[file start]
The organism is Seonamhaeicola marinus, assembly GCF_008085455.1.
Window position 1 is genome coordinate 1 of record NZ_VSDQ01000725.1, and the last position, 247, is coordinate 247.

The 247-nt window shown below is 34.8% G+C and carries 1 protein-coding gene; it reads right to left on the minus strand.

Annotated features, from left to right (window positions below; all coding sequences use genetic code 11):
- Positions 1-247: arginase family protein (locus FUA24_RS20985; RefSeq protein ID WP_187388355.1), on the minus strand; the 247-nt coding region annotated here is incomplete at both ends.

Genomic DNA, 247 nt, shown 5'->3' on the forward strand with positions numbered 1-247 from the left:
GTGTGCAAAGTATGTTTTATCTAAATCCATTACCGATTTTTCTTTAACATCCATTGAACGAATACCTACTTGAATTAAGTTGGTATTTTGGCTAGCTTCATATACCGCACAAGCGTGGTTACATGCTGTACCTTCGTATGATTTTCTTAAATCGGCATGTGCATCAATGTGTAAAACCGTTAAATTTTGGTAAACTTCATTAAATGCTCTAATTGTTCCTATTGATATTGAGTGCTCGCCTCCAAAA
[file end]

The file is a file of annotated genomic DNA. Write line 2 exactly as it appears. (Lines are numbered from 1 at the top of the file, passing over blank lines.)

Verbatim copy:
Window position 1 is genome coordinate 1 of record NZ_VSDQ01000725.1, and the last position, 247, is coordinate 247.